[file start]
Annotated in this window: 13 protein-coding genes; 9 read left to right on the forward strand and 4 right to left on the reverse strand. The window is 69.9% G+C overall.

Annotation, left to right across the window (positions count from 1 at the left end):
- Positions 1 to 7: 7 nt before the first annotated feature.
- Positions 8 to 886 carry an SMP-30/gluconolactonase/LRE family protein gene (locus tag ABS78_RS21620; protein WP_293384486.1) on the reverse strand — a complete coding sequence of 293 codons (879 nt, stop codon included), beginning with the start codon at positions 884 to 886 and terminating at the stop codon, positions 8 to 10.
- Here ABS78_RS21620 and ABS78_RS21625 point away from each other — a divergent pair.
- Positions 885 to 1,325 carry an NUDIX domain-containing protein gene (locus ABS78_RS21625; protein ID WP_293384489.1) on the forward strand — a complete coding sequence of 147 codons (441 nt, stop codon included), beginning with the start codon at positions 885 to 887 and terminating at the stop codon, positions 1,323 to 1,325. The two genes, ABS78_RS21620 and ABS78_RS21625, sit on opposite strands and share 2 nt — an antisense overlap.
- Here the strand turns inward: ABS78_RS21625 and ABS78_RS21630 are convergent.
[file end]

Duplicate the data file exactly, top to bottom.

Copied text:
Annotated in this window: 13 protein-coding genes; 9 read left to right on the forward strand and 4 right to left on the reverse strand. The window is 69.9% G+C overall.

Annotation, left to right across the window (positions count from 1 at the left end):
- Positions 1 to 7: 7 nt before the first annotated feature.
- Positions 8 to 886 carry an SMP-30/gluconolactonase/LRE family protein gene (locus tag ABS78_RS21620; protein WP_293384486.1) on the reverse strand — a complete coding sequence of 293 codons (879 nt, stop codon included), beginning with the start codon at positions 884 to 886 and terminating at the stop codon, positions 8 to 10.
- Here ABS78_RS21620 and ABS78_RS21625 point away from each other — a divergent pair.
- Positions 885 to 1,325 carry an NUDIX domain-containing protein gene (locus ABS78_RS21625; protein ID WP_293384489.1) on the forward strand — a complete coding sequence of 147 codons (441 nt, stop codon included), beginning with the start codon at positions 885 to 887 and terminating at the stop codon, positions 1,323 to 1,325. The two genes, ABS78_RS21620 and ABS78_RS21625, sit on opposite strands and share 2 nt — an antisense overlap.
- Here the strand turns inward: ABS78_RS21625 and ABS78_RS21630 are convergent.